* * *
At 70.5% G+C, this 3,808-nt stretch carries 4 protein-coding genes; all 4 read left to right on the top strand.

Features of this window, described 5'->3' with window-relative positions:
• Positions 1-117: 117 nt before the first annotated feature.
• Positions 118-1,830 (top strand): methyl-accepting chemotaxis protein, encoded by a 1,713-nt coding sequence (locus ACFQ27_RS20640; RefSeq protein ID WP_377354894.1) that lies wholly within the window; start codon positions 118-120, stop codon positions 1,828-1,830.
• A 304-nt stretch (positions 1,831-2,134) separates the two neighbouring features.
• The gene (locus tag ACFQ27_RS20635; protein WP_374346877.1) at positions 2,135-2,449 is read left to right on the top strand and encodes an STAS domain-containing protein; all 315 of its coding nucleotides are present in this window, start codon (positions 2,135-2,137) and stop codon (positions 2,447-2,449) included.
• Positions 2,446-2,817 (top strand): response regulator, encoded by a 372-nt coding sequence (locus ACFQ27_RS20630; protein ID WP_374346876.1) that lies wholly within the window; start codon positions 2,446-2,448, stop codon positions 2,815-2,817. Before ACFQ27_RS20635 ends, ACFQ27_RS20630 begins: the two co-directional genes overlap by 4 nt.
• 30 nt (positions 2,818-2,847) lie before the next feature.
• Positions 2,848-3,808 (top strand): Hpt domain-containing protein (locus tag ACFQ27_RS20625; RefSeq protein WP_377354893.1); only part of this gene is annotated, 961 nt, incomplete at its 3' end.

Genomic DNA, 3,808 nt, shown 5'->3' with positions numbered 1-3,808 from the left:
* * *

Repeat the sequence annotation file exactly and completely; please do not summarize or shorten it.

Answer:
At 70.5% G+C, this 3,808-nt stretch carries 4 protein-coding genes; all 4 read left to right on the top strand.

Features of this window, described 5'->3' with window-relative positions:
• Positions 1-117: 117 nt before the first annotated feature.
• Positions 118-1,830 (top strand): methyl-accepting chemotaxis protein, encoded by a 1,713-nt coding sequence (locus ACFQ27_RS20640; RefSeq protein ID WP_377354894.1) that lies wholly within the window; start codon positions 118-120, stop codon positions 1,828-1,830.
• A 304-nt stretch (positions 1,831-2,134) separates the two neighbouring features.
• The gene (locus tag ACFQ27_RS20635; protein WP_374346877.1) at positions 2,135-2,449 is read left to right on the top strand and encodes an STAS domain-containing protein; all 315 of its coding nucleotides are present in this window, start codon (positions 2,135-2,137) and stop codon (positions 2,447-2,449) included.
• Positions 2,446-2,817 (top strand): response regulator, encoded by a 372-nt coding sequence (locus ACFQ27_RS20630; protein ID WP_374346876.1) that lies wholly within the window; start codon positions 2,446-2,448, stop codon positions 2,815-2,817. Before ACFQ27_RS20635 ends, ACFQ27_RS20630 begins: the two co-directional genes overlap by 4 nt.
• 30 nt (positions 2,818-2,847) lie before the next feature.
• Positions 2,848-3,808 (top strand): Hpt domain-containing protein (locus tag ACFQ27_RS20625; RefSeq protein WP_377354893.1); only part of this gene is annotated, 961 nt, incomplete at its 3' end.

Genomic DNA, 3,808 nt, shown 5'->3' with positions numbered 1-3,808 from the left: